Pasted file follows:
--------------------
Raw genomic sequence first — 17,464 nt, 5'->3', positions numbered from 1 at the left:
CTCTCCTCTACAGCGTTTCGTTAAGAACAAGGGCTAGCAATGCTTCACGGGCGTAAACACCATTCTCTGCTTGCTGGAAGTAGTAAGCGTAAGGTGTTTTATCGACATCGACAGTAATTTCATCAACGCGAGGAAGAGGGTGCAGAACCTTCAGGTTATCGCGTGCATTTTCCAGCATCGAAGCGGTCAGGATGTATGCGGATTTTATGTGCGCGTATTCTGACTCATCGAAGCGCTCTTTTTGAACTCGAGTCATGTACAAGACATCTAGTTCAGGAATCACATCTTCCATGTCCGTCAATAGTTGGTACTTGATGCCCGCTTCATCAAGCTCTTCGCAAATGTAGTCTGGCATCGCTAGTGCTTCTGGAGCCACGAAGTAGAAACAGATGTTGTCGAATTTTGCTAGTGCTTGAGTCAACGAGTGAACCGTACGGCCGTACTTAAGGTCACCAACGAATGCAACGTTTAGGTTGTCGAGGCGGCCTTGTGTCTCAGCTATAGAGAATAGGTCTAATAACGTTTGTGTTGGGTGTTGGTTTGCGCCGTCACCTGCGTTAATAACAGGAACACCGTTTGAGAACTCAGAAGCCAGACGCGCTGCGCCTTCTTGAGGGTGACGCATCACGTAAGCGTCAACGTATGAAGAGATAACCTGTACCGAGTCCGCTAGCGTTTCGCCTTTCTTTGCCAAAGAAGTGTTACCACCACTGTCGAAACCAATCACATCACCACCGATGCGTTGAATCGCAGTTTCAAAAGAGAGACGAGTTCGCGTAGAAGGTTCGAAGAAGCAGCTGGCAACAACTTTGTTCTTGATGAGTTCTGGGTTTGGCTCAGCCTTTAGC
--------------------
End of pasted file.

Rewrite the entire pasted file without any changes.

Raw genomic sequence first — 17,464 nt, 5'->3', positions numbered from 1 at the left:
CTCTCCTCTACAGCGTTTCGTTAAGAACAAGGGCTAGCAATGCTTCACGGGCGTAAACACCATTCTCTGCTTGCTGGAAGTAGTAAGCGTAAGGTGTTTTATCGACATCGACAGTAATTTCATCAACGCGAGGAAGAGGGTGCAGAACCTTCAGGTTATCGCGTGCATTTTCCAGCATCGAAGCGGTCAGGATGTATGCGGATTTTATGTGCGCGTATTCTGACTCATCGAAGCGCTCTTTTTGAACTCGAGTCATGTACAAGACATCTAGTTCAGGAATCACATCTTCCATGTCCGTCAATAGTTGGTACTTGATGCCCGCTTCATCAAGCTCTTCGCAAATGTAGTCTGGCATCGCTAGTGCTTCTGGAGCCACGAAGTAGAAACAGATGTTGTCGAATTTTGCTAGTGCTTGAGTCAACGAGTGAACCGTACGGCCGTACTTAAGGTCACCAACGAATGCAACGTTTAGGTTGTCGAGGCGGCCTTGTGTCTCAGCTATAGAGAATAGGTCTAATAACGTTTGTGTTGGGTGTTGGTTTGCGCCGTCACCTGCGTTAATAACAGGAACACCGTTTGAGAACTCAGAAGCCAGACGCGCTGCGCCTTCTTGAGGGTGACGCATCACGTAAGCGTCAACGTATGAAGAGATAACCTGTACCGAGTCCGCTAGCGTTTCGCCTTTCTTTGCCAAAGAAGTGTTACCACCACTGTCGAAACCAATCACATCACCACCGATGCGTTGAATCGCAGTTTCAAAAGAGAGACGAGTTCGCGTAGAAGGTTCGAAGAAGCAGCTGGCAACAACTTTGTTCTTGATGAGTTCTGGGTTTGGCTCAGCCTTTAGC